There is something called the FIBS rating.
It's a weighted ratings system. A player with a low rating will see their rating rise higher if they beat a player with a high rating than they would if they won a match against a low rated player. There are other factors too. The main one being the match length. Winning a match played over a series of games, with the winner being the first to amass 21 points would yield a bigger ratings gain for the winner than a match against the same opponent that was played over 1 or 3 points.
Backgammon is more like poker than chess. It's not about pure skill. There is an element of luck too. A good player will beat a bad one most of the time, especially over a series of games. Yet perfect play will sometimes be confounded by mediocrity combined with luck. It's all about probabilities, and making the optimal play, so that you maximise your own chances of a useful throw of the dice, while doing your best to minimise your opponents options.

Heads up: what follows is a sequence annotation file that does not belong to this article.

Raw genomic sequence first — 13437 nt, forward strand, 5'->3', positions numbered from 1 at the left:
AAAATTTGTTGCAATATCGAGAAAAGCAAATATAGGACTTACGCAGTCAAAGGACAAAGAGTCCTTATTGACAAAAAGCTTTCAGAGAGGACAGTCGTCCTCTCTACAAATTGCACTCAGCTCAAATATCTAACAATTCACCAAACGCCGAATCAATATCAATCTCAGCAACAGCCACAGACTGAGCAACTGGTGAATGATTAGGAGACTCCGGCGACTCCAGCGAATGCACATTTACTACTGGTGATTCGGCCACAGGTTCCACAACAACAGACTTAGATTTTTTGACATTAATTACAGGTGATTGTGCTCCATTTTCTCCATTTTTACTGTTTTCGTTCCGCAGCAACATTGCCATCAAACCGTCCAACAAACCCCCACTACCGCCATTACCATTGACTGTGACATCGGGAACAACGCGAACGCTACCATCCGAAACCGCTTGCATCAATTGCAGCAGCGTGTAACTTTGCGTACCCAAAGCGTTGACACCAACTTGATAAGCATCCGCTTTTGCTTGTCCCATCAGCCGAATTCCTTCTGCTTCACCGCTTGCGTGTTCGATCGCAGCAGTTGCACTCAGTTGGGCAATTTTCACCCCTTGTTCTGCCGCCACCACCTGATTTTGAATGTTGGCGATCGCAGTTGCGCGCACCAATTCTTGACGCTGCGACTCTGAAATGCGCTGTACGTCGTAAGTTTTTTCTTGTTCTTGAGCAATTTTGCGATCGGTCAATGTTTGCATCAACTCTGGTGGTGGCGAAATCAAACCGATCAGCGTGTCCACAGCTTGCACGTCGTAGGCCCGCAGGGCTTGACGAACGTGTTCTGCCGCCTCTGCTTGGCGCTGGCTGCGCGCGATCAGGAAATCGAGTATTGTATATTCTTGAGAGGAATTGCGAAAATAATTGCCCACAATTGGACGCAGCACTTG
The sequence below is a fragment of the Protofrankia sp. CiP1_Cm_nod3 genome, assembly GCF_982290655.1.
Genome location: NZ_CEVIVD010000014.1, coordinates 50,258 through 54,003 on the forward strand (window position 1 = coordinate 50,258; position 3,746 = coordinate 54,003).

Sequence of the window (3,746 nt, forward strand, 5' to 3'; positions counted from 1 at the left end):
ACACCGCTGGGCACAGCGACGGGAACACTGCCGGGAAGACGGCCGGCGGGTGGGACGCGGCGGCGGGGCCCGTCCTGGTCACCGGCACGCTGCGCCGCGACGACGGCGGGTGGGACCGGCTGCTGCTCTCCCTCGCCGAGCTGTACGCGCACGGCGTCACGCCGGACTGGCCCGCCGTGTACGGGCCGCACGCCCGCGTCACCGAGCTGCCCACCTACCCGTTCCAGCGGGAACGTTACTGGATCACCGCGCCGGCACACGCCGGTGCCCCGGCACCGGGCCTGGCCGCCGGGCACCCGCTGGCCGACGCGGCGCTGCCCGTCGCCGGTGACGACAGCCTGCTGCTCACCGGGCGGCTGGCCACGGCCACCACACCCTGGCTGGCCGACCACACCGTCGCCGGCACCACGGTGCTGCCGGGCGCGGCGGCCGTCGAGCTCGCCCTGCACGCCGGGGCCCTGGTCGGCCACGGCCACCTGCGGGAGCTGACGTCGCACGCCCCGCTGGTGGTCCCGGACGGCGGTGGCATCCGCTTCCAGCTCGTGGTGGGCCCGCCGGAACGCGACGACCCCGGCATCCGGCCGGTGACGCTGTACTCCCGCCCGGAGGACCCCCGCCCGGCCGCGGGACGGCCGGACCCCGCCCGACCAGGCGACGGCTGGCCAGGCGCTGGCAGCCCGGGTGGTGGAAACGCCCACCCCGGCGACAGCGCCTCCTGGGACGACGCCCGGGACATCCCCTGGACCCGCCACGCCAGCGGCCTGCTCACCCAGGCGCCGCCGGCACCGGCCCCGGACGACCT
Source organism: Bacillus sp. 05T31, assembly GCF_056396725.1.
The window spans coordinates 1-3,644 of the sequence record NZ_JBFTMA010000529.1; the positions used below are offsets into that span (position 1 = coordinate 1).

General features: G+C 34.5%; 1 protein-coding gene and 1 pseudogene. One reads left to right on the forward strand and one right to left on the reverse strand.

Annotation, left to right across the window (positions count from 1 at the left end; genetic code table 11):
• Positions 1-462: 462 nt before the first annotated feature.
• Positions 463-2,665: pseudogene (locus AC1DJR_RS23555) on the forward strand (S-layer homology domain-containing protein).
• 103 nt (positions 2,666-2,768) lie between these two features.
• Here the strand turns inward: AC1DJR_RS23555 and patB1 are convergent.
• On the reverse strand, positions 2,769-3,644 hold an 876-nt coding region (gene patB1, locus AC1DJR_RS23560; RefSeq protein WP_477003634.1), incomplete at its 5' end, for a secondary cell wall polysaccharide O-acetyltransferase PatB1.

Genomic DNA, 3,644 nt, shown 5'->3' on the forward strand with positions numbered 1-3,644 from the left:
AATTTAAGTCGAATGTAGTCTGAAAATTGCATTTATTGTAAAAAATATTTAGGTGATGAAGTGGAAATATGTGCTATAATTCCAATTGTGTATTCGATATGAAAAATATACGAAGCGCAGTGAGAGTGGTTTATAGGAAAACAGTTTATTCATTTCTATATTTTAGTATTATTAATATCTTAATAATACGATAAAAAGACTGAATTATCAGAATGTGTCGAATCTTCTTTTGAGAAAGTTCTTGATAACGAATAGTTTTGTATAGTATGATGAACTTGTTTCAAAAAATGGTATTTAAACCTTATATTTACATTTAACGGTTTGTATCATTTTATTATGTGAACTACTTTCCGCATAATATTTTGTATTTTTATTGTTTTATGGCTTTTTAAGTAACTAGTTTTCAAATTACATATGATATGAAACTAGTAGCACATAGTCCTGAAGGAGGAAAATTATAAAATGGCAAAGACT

Meanwhile, of course, your opponent is trying to do the same thing to you.
Once you reach a certain level, and can play the best possible move every time (which no human ever does, although computers increasingly can) if you meet an opponent that is equally skilled, it becomes a matter of luck.
The human factor dictates style. For example, if an attacking option and a defensive option both present themselves, each offering some balancing factors of risk and/or reward, one player might choose the aggressive play, while another might make more conservative choices. Each may prevail. That's the game.
Watching England play against Tunisia last night, I couldn't help feel that against a better team, (and if it had been chess, rather than backgammon, England would prabably have won 4 or 5 - 1 )given the same luck, they would have struggled.
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